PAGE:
UCLA researchers from the Eli and Edythe Broad Center for Regenerative Medicine and Stem Cell Research led by Dr. Amander Clark have developed the first biological resource that maps critical stages of human egg and sperm cell development during fetal life.  The resulting map has important implications for future research of infertility, such as for cancer survivors left unable to create eggs or sperm due to chemotherapy or radiation treatment. Another important result of this research is a better understanding of the cellular origins of testicular cancer, which is believed to begin in males during fetal life.

Using this biological resource, Clark and colleagues’ mapped the stage of egg and sperm development with differentiation from human pluripotent stem cells (cells that can become any tissue in the body).  The group found that sperm and egg cells differentiated from stem cells were younger in age than previously anticipated, at less than 6 developmental weeks.  This means they will need to find a way to bring the young cells into a more mature state.  This was unknown before the resource was developed.  The study is published online ahead of press in Nature Cell Biology.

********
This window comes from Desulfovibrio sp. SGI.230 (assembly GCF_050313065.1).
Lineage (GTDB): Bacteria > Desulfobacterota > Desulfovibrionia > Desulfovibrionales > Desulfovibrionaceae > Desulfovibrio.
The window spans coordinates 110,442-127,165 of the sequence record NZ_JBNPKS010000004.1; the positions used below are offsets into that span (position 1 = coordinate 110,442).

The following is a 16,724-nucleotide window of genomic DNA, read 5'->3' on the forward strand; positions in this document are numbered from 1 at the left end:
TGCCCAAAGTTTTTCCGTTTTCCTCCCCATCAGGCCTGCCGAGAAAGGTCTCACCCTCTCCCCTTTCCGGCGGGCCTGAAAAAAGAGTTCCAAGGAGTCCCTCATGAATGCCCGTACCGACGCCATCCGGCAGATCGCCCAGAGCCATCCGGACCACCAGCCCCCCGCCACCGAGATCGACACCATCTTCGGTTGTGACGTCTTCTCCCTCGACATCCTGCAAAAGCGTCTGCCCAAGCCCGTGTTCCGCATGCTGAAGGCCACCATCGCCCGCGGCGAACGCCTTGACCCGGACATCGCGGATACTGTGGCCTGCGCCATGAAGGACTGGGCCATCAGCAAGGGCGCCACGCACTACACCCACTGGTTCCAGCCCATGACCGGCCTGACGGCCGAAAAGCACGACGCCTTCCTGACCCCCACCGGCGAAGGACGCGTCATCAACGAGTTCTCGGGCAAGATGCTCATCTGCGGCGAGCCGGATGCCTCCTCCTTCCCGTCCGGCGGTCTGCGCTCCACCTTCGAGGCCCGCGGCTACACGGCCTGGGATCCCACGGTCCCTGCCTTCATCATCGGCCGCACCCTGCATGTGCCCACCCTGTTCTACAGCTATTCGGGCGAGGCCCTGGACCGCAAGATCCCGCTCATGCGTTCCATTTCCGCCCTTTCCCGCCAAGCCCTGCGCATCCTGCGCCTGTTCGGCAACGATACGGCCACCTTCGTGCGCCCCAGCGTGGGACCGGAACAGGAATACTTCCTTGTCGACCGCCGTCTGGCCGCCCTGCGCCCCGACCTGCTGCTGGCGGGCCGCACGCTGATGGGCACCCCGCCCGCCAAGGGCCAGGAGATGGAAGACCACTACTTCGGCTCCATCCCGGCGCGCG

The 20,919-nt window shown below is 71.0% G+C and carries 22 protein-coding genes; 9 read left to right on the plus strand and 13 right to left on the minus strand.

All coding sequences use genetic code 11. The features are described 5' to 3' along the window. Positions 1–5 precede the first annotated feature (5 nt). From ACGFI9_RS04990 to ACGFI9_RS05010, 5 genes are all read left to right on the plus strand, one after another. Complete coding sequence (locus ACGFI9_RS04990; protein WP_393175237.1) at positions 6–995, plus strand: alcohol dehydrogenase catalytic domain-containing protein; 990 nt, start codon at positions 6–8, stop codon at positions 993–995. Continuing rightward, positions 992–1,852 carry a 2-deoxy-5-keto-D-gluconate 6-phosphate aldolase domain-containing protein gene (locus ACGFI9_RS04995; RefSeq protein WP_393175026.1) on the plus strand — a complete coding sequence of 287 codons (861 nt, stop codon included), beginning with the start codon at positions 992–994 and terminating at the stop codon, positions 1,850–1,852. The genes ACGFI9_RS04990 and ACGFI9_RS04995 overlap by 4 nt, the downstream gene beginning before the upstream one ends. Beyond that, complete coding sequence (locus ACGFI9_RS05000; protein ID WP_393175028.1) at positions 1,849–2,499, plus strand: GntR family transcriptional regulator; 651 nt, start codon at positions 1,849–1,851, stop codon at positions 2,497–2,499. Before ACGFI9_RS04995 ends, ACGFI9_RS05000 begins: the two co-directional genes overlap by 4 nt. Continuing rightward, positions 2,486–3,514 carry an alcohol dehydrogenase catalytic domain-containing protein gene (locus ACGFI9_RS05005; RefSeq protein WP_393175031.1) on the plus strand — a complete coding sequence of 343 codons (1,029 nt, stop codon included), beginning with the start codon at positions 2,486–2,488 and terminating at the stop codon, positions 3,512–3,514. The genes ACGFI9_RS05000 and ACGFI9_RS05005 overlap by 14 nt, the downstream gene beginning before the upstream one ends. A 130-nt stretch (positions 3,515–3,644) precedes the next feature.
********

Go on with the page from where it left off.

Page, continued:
“Understanding the biological identity and developmental stage of cells we differentiate in the lab from stem cells is essential to identifying and overcoming bottlenecks in directing stem cells to become specific tissues,” said Clark, associate professor of molecular cell and developmental biology and a member of the stem cell research center. “In the future, with appropriate oversight, this technology may have the potential to help cancer patients whose eggs are destroyed at a young age by radiation and chemotherapy.”

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